Recently, there has been a spate of interesting articles on the state of open banking in the UK. And “state” appears to be the operative word.
As an openbanking.space article opines,
Anyone with a LinkedIn account will see several articles a day extolling the virtues of open banking, and the potential it has to revolutionise behaviour in retail banking.
The implication here is that this is all hype and, six months in, there is no revolution to televise yet:
Open banking has not set the UK on fire.
Which may very well be true. The HSBC app has been getting some advertising push on the remoter regions of satellite television and online, but nothing has taken the world by storm. Yet.
The main reasons, according to the openbanking.space article, are
- A lack of rich data or functionality on the account information APIs,
- A regressive method coupled with very poor authorisation journeys on the banks’ platforms,
- Technical challenges such as that posed by a lack of immutable transaction IDs’, and
- The absence of any bank-provided, data rich testing environments.
The most serious one is perhaps the authorisation issue. Some challenger banks, such as Starling, have provided simple, secure, state-of-the art mechanisms for authentication. But the implication is that many of the incumbent banks have been dragging their feet over modernising their authorization functionality. And this means that users are faced with opaque, confusing and frustrating insecure legacy authentication processes.
We here at APImetrics know all too well from painful personal experience just how difficult it can be to get access to an API authorized.
The public should never need to have heard of OAuth2. Yet many of these authorisation journeys are a dog’s breakfast of the traditional and the new. There’s a reason for this, which is that ultimately you are trying to access an API. That should all be tidied away from the end user, but quick and dirty development of gnarly web applications can leave things in plain sight that frankly should be strictly behind the scenes.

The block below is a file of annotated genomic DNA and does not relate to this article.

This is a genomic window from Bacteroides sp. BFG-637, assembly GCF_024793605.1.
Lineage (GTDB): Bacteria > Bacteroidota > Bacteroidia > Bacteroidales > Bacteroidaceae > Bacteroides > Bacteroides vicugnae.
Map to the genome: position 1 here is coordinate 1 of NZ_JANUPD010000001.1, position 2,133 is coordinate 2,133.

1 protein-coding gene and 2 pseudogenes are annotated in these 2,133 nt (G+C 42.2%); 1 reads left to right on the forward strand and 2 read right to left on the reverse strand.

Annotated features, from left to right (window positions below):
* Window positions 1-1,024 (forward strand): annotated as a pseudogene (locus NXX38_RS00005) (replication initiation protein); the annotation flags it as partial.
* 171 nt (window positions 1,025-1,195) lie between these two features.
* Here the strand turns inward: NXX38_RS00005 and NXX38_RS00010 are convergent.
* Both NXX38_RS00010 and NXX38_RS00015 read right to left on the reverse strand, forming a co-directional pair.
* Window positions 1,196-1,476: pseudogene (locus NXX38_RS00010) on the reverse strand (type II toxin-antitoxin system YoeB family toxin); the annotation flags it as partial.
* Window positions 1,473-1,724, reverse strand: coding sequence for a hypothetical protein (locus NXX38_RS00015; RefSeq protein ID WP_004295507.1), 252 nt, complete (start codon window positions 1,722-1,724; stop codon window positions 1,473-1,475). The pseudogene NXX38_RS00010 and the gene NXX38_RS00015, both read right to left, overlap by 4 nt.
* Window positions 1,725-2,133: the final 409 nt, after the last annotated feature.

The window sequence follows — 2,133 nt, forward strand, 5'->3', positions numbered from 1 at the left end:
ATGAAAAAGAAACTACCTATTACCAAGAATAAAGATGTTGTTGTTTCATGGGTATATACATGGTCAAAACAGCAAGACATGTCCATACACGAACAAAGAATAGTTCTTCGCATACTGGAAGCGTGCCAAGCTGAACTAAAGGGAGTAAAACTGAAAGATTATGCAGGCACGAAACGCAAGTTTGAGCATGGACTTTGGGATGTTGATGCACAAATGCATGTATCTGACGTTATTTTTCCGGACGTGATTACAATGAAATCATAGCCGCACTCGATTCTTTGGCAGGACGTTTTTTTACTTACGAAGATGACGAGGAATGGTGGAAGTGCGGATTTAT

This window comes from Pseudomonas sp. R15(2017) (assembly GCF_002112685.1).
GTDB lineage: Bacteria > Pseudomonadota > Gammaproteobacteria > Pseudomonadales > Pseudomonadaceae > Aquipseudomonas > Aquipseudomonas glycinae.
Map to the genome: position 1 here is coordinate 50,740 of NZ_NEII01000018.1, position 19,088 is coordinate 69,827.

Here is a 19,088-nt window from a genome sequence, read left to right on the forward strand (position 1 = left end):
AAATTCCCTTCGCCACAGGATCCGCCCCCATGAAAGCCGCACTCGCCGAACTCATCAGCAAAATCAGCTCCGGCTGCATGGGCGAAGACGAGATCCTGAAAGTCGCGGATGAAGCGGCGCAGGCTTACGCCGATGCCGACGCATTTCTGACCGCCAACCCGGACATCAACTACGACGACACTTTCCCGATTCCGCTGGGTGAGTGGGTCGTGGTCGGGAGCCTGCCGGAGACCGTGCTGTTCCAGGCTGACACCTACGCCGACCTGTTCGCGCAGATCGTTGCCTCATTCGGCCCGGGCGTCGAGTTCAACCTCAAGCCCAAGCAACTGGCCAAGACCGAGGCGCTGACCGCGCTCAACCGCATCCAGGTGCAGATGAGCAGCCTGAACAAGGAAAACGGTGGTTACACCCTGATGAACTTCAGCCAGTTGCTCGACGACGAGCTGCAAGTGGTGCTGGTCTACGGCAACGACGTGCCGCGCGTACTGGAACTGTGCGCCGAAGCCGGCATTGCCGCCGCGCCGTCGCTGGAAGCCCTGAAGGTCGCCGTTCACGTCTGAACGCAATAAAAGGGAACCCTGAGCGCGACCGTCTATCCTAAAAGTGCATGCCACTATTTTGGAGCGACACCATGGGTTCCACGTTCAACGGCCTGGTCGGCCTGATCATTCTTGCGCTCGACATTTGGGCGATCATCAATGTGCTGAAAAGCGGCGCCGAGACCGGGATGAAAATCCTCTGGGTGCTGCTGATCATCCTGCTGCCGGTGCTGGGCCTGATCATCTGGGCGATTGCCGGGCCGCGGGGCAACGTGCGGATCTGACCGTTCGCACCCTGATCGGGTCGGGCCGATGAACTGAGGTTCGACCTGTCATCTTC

The incumbents might not want to make things easier because they might hope that open banking will go away, but that does seem rather unlikely given PSD2. And no number of articles from expensive consultants can bring about the open banking utopias.
But open banking doesn’t become a bad idea just because some big banks are dragging their feet or because it takes a while for the killer app to emerge. There are still plenty of hungry startups out there, as well as some of the Big Beasts like Amazon, Apple and Google, that would be perfectly happy to disrupt the banking market if they can find the right use case.
The point of all this is that open banking is only as good as its APIs.
And note point 4 that openbanking.space raise about testbeds and sandboxes, something we at APImetrics have had much to say about in the past. APIs are only part of the authorization journey, and end users shouldn’t have to know about GETs and POSTs and 5xx errors. But users do know a bad experience when they have one, and if your APIs aren’t robust and reliable, it is a bad experience they will be having. And the more complicated the journey, the more there is to go wrong.
Which means more security holes and more need for negative testing and fuzzing. Which is why, whether in test or production, you need to managing your APIs. And that means actively monitoring them. Give us a call and we will see how we can help you finally immanentize the Open Banking Revolution.